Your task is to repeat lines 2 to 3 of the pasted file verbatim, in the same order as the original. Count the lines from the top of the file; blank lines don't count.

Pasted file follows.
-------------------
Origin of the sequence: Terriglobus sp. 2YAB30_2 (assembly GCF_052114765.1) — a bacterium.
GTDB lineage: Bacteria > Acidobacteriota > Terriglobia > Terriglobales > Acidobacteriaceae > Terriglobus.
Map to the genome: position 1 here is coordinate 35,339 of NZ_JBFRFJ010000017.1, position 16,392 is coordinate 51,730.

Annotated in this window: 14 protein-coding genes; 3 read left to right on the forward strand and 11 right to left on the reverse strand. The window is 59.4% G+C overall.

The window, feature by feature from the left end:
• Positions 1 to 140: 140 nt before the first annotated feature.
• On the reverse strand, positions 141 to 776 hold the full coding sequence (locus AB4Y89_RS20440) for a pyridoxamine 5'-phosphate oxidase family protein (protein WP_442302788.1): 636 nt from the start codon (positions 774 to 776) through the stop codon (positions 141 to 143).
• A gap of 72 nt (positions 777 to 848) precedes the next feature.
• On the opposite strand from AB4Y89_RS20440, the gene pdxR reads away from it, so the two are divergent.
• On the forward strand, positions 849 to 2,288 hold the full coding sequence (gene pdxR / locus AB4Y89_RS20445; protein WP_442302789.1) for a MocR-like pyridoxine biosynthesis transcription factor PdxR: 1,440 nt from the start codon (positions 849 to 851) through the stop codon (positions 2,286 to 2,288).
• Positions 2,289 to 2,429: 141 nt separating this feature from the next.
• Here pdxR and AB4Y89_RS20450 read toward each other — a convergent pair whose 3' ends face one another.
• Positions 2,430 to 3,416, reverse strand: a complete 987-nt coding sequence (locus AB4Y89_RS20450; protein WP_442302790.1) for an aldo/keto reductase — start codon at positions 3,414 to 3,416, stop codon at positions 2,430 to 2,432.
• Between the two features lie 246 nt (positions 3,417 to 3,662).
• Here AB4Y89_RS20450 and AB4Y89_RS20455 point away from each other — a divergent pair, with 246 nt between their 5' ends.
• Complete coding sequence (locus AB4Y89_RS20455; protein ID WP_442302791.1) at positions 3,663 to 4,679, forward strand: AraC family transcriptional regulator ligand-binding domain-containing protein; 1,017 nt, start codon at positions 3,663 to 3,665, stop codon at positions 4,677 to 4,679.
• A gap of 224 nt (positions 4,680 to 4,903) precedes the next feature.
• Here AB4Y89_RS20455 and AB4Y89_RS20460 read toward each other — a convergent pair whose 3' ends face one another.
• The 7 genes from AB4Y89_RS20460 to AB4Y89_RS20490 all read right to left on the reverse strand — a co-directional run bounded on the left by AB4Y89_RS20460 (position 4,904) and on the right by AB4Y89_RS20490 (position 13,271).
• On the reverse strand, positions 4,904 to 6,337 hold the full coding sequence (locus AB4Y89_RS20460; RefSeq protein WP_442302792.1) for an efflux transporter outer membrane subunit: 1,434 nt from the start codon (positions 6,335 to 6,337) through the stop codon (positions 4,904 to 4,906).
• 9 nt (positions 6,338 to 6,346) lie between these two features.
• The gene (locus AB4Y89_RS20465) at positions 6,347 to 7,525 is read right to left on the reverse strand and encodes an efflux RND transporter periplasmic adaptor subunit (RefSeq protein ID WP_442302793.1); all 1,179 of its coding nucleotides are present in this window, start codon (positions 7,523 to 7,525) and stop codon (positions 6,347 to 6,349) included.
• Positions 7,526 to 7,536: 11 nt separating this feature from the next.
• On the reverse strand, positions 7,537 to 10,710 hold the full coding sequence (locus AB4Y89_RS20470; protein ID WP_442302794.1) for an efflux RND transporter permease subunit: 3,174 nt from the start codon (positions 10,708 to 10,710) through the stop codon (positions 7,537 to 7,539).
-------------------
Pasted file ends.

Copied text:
GTDB lineage: Bacteria > Acidobacteriota > Terriglobia > Terriglobales > Acidobacteriaceae > Terriglobus.
Map to the genome: position 1 here is coordinate 35,339 of NZ_JBFRFJ010000017.1, position 16,392 is coordinate 51,730.